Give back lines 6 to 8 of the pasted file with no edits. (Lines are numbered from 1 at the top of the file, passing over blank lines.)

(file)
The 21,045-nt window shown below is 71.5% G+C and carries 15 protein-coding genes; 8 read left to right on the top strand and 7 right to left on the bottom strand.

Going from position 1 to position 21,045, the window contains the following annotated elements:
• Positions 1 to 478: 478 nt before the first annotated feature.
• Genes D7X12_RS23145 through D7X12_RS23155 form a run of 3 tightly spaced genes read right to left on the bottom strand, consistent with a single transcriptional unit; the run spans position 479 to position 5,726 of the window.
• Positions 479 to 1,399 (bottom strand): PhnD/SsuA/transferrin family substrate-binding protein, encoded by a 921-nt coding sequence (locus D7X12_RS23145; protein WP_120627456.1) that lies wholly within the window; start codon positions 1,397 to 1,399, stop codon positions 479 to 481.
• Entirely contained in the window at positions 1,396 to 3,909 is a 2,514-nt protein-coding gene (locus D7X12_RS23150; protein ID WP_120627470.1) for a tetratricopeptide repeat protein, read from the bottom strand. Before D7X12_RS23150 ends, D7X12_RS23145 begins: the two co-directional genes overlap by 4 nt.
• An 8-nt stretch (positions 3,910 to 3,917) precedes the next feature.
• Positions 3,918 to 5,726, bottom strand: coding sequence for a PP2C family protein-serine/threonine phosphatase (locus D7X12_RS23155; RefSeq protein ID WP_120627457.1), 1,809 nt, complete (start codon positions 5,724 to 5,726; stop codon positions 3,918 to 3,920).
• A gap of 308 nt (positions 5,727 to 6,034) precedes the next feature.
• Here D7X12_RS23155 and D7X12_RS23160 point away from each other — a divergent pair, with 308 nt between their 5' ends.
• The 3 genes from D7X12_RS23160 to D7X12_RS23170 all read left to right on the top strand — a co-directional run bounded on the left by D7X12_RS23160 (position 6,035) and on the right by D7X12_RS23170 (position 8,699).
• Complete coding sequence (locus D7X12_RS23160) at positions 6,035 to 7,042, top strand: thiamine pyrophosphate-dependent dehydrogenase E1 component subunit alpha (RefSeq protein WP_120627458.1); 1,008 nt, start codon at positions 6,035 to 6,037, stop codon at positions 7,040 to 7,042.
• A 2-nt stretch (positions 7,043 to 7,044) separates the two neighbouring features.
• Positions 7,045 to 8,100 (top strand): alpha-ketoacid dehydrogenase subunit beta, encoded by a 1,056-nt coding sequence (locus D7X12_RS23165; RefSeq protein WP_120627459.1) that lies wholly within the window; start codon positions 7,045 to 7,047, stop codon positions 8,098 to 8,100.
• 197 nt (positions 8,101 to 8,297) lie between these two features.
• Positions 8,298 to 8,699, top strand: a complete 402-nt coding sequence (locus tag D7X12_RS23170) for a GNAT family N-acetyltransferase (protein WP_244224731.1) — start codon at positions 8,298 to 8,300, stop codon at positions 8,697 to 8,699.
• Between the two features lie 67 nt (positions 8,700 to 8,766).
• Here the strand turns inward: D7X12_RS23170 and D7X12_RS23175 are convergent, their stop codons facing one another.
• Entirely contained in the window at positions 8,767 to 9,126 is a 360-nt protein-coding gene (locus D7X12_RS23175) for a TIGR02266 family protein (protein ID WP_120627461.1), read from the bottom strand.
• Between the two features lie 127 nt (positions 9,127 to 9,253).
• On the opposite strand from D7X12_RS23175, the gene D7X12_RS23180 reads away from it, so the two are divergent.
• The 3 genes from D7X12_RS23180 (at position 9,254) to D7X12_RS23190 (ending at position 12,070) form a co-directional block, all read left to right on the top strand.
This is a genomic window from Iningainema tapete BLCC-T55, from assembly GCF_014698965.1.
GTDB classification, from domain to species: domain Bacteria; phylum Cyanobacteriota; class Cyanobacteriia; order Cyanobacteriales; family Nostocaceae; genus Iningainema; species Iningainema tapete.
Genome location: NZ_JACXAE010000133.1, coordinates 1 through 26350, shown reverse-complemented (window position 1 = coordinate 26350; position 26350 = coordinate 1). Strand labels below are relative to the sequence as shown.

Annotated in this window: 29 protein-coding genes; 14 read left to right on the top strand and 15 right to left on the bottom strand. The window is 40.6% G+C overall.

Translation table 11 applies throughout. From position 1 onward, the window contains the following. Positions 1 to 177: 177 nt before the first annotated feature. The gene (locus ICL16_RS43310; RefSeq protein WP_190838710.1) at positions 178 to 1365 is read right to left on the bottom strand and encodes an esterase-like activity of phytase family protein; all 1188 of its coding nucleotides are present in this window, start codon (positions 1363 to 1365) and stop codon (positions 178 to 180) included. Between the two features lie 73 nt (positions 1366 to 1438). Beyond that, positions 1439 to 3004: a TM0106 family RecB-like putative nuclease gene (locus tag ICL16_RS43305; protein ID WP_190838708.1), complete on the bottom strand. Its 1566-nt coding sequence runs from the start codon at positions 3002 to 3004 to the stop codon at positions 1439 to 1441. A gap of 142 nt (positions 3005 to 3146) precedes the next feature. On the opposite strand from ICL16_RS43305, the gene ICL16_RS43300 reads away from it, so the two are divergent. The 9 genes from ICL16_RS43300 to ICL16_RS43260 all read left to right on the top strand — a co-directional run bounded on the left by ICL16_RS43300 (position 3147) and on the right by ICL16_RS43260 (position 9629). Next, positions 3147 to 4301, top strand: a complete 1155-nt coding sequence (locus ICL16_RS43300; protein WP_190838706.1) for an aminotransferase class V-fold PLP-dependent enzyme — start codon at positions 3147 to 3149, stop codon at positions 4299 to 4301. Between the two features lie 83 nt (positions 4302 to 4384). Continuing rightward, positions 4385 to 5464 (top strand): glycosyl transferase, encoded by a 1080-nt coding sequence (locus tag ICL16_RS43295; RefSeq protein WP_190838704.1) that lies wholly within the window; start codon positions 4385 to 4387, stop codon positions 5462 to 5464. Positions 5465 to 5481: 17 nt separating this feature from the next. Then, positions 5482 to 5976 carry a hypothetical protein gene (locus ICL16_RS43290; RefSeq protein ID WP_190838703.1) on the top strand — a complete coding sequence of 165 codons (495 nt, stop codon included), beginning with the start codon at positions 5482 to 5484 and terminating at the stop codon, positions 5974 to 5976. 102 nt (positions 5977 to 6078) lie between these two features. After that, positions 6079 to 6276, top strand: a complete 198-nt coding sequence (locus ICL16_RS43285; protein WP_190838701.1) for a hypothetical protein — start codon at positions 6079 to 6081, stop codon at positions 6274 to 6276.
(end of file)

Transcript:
• Entirely contained in the window at positions 1,396 to 3,909 is a 2,514-nt protein-coding gene (locus D7X12_RS23150; protein ID WP_120627470.1) for a tetratricopeptide repeat protein, read from the bottom strand. Before D7X12_RS23150 ends, D7X12_RS23145 begins: the two co-directional genes overlap by 4 nt.
• An 8-nt stretch (positions 3,910 to 3,917) precedes the next feature.
• Positions 3,918 to 5,726, bottom strand: coding sequence for a PP2C family protein-serine/threonine phosphatase (locus D7X12_RS23155; RefSeq protein ID WP_120627457.1), 1,809 nt, complete (start codon positions 5,724 to 5,726; stop codon positions 3,918 to 3,920).